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Discussion Starter #1
So my wife's 99 grand Cherokee will drain the battery if it doesn't run for about a day
I put my current probe on both power cables and only one of them has a draw of about .7 amps with all doors and hood light off
I pulled each fuse individually and these are the results

Internal fuse 28 draws about .2 amps
Internal fuse 29 draws about .1 amps
Internal fuse 17 draws about .05 amps


Internal fuse 8 draws about 1.5 amps but I belive this is from having the door open to pull the fuse because all the lights go out when I pull it

How much current draw should the battery see when the door is closed and all the lights are out?

Does anyone have a fuse diagram so I can see what's on those circuits?

Thanks all
 

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You should see less than .050 amps when all modules are asleep. That car is older but prob still needs some time to go to sleep. Take a screwdriver and latch the door latch so lights go off.
 

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Have you looked into the condition of the battery? It may not be holding the charge. I don't think .7 would be enough to drain a battery in a day. I could be wrong.

I'm not going to venture on what the normal amp draw is, hopefully someone else can provide that.
 

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May not be related, but something to check. My 99 Dodge Ram would do the same thing (although it would take longer, but I have 2 batteries). Does your Jeep have "electric" seatbelts? Meaning, if you disconnect the battery, will the seatbelt still pull out of the retracter?

My Dodge has the seatbelts built into the seat. There is a module under the seat. If you disconnect the module, the drain will go away, but you can't use the seatbelt.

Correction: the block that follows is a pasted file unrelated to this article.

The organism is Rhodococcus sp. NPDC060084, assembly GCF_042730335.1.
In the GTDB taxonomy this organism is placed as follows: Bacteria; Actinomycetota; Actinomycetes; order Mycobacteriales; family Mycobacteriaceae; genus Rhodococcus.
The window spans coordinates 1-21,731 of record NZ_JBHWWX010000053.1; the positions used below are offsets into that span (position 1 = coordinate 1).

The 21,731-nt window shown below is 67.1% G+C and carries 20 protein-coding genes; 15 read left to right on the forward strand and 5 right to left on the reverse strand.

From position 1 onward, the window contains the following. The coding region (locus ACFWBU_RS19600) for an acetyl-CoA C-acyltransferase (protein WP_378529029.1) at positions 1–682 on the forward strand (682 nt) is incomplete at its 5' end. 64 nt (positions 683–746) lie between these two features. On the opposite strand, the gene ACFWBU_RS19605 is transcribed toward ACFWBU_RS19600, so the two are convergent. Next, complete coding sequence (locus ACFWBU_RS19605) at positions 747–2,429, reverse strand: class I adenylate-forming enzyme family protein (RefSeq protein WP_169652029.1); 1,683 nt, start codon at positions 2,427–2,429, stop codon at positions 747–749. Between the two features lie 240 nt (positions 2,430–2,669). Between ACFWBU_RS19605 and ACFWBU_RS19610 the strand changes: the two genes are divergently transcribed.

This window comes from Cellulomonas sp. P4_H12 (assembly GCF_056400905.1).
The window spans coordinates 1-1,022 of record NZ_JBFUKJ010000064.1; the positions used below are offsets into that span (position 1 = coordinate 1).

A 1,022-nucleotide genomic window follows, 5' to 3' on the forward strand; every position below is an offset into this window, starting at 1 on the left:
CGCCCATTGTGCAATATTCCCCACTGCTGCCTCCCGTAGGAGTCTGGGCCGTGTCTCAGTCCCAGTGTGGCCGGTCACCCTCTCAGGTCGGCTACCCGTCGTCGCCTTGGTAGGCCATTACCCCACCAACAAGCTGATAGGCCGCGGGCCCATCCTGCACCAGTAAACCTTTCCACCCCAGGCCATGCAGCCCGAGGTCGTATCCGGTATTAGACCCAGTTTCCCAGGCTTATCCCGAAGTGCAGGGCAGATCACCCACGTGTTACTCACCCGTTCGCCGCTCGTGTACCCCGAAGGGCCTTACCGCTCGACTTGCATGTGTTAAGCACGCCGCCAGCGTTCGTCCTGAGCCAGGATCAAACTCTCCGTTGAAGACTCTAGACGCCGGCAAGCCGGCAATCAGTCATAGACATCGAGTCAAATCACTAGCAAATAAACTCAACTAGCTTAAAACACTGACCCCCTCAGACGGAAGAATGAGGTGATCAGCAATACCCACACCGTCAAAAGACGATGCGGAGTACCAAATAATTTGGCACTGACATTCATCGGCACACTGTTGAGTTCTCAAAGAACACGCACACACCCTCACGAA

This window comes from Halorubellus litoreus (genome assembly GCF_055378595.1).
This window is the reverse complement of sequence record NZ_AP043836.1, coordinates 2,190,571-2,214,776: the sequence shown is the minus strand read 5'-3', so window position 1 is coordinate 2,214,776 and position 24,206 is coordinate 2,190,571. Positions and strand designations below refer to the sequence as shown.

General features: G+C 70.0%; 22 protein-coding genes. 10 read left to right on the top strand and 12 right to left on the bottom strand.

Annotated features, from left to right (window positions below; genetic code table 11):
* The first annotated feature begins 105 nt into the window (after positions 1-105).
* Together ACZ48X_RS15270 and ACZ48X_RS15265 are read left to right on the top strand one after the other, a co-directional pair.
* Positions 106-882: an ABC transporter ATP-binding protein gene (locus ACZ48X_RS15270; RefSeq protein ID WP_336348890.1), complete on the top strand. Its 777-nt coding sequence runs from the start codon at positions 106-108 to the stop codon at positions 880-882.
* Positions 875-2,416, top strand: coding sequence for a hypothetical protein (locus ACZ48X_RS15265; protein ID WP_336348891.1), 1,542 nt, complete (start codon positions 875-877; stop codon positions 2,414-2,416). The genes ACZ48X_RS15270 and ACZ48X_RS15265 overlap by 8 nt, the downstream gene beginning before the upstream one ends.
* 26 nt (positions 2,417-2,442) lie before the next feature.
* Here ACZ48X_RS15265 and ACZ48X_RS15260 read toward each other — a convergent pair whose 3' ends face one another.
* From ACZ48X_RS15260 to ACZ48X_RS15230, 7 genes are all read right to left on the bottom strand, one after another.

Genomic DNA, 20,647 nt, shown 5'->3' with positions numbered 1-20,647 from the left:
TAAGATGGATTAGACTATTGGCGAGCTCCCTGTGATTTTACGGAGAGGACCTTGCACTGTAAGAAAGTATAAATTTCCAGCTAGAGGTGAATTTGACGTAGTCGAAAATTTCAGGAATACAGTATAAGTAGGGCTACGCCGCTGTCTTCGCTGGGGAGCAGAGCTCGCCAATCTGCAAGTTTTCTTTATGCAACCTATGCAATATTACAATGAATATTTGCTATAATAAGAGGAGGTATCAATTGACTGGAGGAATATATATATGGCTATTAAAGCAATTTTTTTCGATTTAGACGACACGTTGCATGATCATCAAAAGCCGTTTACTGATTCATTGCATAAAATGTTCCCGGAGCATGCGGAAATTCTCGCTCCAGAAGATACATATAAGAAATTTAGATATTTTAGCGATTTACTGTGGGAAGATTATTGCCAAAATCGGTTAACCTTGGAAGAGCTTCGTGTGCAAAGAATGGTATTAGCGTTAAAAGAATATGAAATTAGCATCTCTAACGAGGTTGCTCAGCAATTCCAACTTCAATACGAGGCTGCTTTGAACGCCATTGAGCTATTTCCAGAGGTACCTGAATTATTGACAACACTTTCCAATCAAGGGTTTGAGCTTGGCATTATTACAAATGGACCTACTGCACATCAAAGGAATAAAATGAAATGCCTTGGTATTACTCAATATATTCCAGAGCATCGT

When I want to use the seatbelt, I plug it in, then unplug it when I won't be driving the truck for awhile.

Something to check.
 

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Discussion Starter #5
So I just double checked and with everything closed and fuses 28 and 29 pulled there is almost no draw. With them plugged in it's like .3 amps.

The underhood light draws about .7 amps so the draw is half a light and we know how fast leaving an interior light on can kill a battery. Guess I need to dig deeper into those 2 circuits.
 

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Check the continuity between the alternator case and power post. I've had a dodge drain the battery due to the alternator going bad.
 

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Alternators frequently cause it... maybe it's not sitting in the same position when your testing it. I would load test the battery. .7 shouldn't drain it.
 

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Check the continuity between the alternator case and power post. I've had a dodge drain the battery due to the alternator going bad.
Alternators frequently cause it... maybe it's not sitting in the same position when your testing it. I would load test the battery. .7 shouldn't drain it.